April 18, 2012 2:05:38 PM

Personally, I prefer virtualized surround to "real" surround on headsets, mainly because its so hard to get the drivers positioned right and with the right amount of power within a headset. Its doable, but most do it poorly. I'd recommend trying both methods.
April 18, 2012 3:29:40 PM

well i suppose this will force me to get a sound card and it will be the dx one you listed, i think ill just be happy with what i got, its a little annoying ive had to get a sound card really, specaily when turtle beach make you think its plug and play, only when you read the small print located on a differnt page you realise thats not the case and ill have to spend another 60 pounds, ive allready spent about 100 pounds on the dss2 and dx12, i will get better headsets in the future and at least the dss2 can be used with many others, but i got to say this is the first headset ive ever tried, well half decent one anyway and to me it sounds great. thanks for your help, are you using a headset at the moment if so what one? any youd recomend for me in the future?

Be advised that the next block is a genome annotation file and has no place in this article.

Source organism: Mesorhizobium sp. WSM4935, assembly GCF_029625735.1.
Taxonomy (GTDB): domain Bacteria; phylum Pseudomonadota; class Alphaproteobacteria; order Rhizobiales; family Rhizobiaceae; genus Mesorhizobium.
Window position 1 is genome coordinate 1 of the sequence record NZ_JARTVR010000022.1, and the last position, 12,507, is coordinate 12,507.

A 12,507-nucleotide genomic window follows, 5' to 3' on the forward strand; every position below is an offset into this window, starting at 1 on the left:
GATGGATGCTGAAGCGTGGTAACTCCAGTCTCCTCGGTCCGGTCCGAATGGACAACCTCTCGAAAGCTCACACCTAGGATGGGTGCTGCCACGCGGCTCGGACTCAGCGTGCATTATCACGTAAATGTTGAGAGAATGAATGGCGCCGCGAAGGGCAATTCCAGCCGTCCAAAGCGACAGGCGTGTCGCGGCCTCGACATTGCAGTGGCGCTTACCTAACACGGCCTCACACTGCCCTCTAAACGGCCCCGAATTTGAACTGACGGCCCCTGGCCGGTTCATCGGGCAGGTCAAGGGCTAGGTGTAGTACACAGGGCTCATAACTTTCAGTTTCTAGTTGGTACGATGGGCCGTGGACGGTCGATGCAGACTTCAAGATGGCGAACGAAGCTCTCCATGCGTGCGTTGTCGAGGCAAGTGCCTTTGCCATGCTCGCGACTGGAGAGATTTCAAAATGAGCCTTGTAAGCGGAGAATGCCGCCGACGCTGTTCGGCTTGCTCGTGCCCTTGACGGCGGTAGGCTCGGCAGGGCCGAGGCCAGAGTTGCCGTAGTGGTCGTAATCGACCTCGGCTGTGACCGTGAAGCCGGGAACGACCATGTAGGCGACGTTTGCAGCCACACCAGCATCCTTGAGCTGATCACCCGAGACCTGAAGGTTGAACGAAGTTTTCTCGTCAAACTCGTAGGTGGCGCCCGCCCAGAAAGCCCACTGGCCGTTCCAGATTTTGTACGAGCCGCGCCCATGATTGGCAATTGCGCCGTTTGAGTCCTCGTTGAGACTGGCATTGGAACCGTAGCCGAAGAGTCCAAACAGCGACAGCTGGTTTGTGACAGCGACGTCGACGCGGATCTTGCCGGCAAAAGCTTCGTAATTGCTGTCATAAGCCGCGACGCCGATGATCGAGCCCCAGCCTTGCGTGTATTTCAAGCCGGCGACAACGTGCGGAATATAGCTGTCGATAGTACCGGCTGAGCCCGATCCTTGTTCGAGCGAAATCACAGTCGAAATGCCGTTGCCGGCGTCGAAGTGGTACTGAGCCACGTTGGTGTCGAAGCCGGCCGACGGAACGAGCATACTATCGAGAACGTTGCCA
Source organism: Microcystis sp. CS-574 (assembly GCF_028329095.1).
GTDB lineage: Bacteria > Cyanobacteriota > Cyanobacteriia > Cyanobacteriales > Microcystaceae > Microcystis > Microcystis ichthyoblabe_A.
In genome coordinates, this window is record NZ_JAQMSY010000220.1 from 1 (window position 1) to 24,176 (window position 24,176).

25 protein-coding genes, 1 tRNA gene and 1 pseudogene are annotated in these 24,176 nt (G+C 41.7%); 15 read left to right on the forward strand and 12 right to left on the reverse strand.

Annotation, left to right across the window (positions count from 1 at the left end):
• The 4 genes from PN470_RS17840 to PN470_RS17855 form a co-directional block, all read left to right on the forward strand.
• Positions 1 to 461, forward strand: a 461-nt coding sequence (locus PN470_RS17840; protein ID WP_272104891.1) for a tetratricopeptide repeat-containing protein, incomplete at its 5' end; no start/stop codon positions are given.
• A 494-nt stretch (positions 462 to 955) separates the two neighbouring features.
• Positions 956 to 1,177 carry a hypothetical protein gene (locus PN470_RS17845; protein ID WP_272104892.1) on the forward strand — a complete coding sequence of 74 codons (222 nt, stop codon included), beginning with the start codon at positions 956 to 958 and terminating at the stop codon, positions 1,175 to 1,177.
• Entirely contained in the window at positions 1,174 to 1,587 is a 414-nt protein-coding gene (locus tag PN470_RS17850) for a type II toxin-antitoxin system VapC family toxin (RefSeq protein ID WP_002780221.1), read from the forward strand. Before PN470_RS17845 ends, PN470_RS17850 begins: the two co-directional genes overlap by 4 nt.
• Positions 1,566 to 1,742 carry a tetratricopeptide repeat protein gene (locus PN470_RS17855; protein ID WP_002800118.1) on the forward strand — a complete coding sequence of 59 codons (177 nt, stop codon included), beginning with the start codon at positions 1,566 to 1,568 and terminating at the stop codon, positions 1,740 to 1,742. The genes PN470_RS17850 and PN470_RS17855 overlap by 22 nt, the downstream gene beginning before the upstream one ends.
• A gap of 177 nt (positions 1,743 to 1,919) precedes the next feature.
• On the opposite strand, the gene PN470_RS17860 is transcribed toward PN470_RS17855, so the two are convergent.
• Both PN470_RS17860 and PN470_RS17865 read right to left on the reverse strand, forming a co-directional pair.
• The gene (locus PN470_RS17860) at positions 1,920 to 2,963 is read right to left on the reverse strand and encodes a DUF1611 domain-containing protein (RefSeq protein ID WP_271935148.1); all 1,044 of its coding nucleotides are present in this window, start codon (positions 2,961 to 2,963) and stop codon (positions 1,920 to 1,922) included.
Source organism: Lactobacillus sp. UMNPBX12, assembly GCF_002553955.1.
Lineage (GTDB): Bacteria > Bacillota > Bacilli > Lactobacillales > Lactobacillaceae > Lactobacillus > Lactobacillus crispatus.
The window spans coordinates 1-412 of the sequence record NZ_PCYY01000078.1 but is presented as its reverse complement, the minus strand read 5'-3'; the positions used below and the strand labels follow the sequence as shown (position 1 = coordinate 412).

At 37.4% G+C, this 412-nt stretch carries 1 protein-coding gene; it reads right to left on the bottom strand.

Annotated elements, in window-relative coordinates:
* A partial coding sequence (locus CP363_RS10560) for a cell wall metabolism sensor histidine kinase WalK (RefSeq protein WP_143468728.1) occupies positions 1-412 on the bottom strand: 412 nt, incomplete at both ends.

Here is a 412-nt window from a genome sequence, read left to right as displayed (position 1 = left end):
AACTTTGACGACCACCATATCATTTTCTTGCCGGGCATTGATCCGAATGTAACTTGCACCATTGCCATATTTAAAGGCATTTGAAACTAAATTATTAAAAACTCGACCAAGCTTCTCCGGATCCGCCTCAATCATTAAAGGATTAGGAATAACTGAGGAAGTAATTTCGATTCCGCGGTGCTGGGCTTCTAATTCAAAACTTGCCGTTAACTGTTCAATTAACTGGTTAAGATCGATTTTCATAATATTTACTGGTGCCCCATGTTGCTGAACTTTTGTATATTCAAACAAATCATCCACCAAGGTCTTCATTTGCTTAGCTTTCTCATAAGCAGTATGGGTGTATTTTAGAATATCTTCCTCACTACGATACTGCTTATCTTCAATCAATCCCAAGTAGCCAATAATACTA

April 18, 2012 7:33:47 PM

Well, technically the Turtle Beach headset will work fine for Dolby audio streams that already exist. This is the exact reason why I hope HDMI eventually replaces Optical for these types of things, since you could just stream the uncompressed 5.1 audio stream.

Right now, I'm using a DT 770 as my primary headset. I'm using the 250Ohm version, but a 32Ohm version is avaliable for people who have a soundcard without a built in amp. More bass then my old(er) Sennheiser PC350's, but not overkill like some headsets.
April 18, 2012 9:00:44 PM

oh wow just looked it up, man that must be decent at 150 pounds on amazon, i hear the seinheiser recomended ALOT.
January 14, 2013 10:37:59 PM

gamerk316 said:
Well, technically the Turtle Beach headset will work fine for Dolby audio streams that already exist. This is the exact reason why I hope HDMI eventually replaces Optical for these types of things, since you could just stream the uncompressed 5.1 audio stream.

Right now, I'm using a DT 770 as my primary headset. I'm using the 250Ohm version, but a 32Ohm version is avaliable for people who have a soundcard without a built in amp. More bass then my old(er) Sennheiser PC350's, but not overkill like some headsets.


sorry to dig up an old post. I'm reading this with interest as I'm considering a Turtle Beach DX12 combo. I have (had) the Turtle Beach Z6A headphones which actually takes in 5.1 input from my sound card & reproduces the sound with numerous speakers in each ear piece. I found it worked brilliantly & the sound quality was not too bad (I'm not an audiophile & my untrained ear thinks they're OK, they do the job of presenting 5.1 to my ears when I'm PC gaming and that's what I want them for).